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Why are you hoping this option is never offered? Is choice a bad thing? And LE trainers aren't really an authority. I have seen training change radically over 4+ decades. LE follows funding, fashion and politics. And yes, I have been in SD situations at bad breath differences, but I was not armed in these specific circumstances. A body alarm and my hands were it.
Posts: 14643 | Location: Lexington, KY | Registered: October 15, 2006Reply With QuoteReport This Post
Big Stack
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As I state above, I like the concept of a manual safety, especially on a poly-striker gun. And I know this feeling is FAR from universal.

If I were a gun manufacturer, I'd design the action to take a manual safety as an add on kit. The basic action would be designed so that the kit could easily be installed. The polymer for the frame would be designed with knock-outs where the safety levers would go.

This way dealers wouldn't have to stock multiple SKUs of each gun (safety and non-safety.) They could sell the gun, and if the buyers wants a safety, sell them a kit (and installation if the buyer doesn't want to DIY.)

Everybody could get what they want.
Posts: 18832 | Registered: November 05, 2003Reply With QuoteReport This Post
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Why would someone "hope never"? You can always get the safety version if you want it, or the version with out it if you prefer. Options for different needs.

Having a manual safety can be beneficial in the areas of off body carry, admin handling, or when holstering. Keeping the safety engaged when holstering is like riding the hammer on a TDA/DAO gun.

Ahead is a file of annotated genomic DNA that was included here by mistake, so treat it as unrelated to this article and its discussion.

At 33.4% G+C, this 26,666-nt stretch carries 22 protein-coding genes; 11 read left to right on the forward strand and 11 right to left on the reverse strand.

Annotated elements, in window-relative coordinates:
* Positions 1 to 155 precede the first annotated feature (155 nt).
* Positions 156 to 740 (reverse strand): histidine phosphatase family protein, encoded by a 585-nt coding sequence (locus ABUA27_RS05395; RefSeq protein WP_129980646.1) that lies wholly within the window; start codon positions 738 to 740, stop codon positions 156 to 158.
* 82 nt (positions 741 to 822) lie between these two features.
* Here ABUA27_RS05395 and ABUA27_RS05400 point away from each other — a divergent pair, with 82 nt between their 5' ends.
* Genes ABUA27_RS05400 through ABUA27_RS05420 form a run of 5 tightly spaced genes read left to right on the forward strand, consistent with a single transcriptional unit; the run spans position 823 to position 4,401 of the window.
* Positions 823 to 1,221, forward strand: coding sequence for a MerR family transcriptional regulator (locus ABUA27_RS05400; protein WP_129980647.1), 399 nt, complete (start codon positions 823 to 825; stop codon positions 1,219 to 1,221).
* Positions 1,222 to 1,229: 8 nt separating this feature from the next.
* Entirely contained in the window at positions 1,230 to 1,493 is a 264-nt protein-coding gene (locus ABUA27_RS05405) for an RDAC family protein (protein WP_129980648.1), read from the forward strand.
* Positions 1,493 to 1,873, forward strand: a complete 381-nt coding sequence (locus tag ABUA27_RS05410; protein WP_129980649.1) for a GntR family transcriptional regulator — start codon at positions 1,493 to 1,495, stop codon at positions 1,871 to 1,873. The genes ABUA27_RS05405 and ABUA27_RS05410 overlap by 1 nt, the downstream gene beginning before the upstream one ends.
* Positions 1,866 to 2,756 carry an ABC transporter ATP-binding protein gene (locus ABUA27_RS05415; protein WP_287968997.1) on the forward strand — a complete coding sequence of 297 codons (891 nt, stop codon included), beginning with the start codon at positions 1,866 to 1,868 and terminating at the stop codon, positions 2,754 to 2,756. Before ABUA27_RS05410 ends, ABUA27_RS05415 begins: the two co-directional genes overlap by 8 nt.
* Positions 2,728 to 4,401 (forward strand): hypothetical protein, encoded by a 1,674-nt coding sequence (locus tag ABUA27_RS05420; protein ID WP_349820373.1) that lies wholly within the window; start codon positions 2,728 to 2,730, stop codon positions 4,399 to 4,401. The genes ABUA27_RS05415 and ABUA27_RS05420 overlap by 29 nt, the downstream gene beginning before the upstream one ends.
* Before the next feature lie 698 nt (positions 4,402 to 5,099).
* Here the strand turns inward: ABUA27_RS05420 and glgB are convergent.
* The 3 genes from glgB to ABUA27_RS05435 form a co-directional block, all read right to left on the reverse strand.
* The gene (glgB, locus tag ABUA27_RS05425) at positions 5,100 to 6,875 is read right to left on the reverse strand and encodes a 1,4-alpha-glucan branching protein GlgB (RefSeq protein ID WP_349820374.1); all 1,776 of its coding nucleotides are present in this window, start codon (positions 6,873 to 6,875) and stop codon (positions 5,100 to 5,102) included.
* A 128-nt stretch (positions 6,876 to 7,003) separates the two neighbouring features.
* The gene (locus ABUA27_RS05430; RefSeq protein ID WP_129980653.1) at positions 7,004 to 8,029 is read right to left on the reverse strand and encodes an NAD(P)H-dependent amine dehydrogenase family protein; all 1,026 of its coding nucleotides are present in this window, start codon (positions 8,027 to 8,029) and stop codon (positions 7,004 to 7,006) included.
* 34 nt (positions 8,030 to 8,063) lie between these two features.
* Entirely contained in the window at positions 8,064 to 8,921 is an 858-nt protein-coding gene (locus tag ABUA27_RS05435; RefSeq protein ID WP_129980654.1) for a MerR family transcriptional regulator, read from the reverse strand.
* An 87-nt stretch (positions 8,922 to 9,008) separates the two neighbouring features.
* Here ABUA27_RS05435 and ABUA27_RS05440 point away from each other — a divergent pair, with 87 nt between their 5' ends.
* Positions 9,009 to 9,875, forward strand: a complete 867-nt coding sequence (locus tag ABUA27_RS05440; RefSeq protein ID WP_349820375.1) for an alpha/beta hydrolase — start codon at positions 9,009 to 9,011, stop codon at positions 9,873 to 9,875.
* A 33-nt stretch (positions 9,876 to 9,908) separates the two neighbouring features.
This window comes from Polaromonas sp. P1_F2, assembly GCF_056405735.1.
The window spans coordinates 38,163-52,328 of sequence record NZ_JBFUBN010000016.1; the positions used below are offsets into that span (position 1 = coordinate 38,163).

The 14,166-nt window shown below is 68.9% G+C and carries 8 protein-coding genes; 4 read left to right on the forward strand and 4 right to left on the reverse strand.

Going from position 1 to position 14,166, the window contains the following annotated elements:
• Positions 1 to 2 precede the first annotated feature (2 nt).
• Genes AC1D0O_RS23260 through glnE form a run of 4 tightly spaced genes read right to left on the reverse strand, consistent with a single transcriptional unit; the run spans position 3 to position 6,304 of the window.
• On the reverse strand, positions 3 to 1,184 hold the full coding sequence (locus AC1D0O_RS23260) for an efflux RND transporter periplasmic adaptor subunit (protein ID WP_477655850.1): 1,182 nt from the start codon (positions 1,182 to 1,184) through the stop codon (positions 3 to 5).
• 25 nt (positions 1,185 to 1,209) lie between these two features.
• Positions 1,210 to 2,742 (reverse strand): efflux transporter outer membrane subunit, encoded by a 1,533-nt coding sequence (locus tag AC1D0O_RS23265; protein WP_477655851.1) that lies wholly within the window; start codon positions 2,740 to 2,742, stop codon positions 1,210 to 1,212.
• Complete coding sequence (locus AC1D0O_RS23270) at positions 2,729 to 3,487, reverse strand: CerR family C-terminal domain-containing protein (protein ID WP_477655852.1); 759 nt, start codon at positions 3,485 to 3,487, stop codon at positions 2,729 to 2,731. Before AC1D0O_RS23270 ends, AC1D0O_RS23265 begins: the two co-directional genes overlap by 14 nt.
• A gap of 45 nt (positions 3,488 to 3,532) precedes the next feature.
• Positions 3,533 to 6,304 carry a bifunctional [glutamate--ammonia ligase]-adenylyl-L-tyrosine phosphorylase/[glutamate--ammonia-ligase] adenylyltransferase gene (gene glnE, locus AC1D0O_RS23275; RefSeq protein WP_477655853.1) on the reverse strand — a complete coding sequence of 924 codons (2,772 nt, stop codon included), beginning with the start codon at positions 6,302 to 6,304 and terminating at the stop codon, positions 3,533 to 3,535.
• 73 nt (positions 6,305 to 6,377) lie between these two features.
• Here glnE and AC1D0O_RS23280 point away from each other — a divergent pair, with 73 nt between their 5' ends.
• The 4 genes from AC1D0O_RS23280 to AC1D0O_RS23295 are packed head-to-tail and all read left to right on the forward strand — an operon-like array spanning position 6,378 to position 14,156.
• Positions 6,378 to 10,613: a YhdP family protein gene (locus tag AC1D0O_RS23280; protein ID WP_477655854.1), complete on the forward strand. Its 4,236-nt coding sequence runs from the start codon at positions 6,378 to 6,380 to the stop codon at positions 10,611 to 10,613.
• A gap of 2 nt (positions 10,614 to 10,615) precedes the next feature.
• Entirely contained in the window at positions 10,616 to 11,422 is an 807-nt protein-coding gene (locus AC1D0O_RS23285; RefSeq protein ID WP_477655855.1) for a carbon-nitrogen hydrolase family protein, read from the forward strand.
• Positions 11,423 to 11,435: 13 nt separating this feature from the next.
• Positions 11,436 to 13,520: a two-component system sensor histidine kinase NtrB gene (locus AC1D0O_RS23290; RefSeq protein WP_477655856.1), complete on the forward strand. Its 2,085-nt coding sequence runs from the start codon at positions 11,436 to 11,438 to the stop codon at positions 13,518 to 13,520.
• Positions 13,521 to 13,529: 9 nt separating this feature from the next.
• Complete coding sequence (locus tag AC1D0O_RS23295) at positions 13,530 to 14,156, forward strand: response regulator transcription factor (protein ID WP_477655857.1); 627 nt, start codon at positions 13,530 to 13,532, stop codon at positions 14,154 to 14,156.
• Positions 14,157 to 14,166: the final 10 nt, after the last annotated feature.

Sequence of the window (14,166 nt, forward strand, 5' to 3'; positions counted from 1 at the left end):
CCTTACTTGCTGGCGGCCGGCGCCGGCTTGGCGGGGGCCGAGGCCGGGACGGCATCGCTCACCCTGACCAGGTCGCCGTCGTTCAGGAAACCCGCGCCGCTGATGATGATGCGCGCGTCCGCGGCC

Posts: 454 | Location: Texas | Registered: September 28, 2008Reply With QuoteReport This Post
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This is an emotional issue. In VN aviators were issued .38 special revolvers, not because they were safer, but because in the case of an ejection or forced landing hands and arms were often injured and one might need a one hand operable handgun, also they used the small .38 caliber flares that were big enough to mark your position and small enough not to be noticed by the BGs if they were not nearby.
I carried a Browning HP, cocked and locked. 13 extra chances to make it back, maybe. It was all stock, with the small safety, but I trained to snap it off whenever I presented it (new term for drawing it). Still do, with better accessories, holsters, magazines and so forth, still an excellent weapon.

The Islamic terrorist express: Go directly to Allah, do not pass hell.
Posts: 1350 | Location: Xanadu | Registered: May 07, 2006Reply With QuoteReport This Post
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Brian 87
You're splitting hairs. The two accomplish the
same end.
I don't care how hard and often you practice disengaging that safety when a second is what
you have to save your life all you're going to do is point and pull. I've been there.
If you'll check with Smith & Wesson how may LE ordered their M&P's with a manual safety to those that ordered no manual safety you'll understand.
Lets not engage in a pissing contest here.
Stay safe
Poli Viejo
Posts: 309 | Location: Green Valley, Arizona | Registered: May 01, 2015Reply With QuoteReport This Post
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Notice how you can see his belt, which is not covered by shirt. I think using one of those tuckable holsters. Video not good, but wonder if he was tucking in shirt as he holstered and some of shirt got inside holster as result.

Posts: 928 | Location: NE USA | Registered: July 02, 2002Reply With QuoteReport This Post
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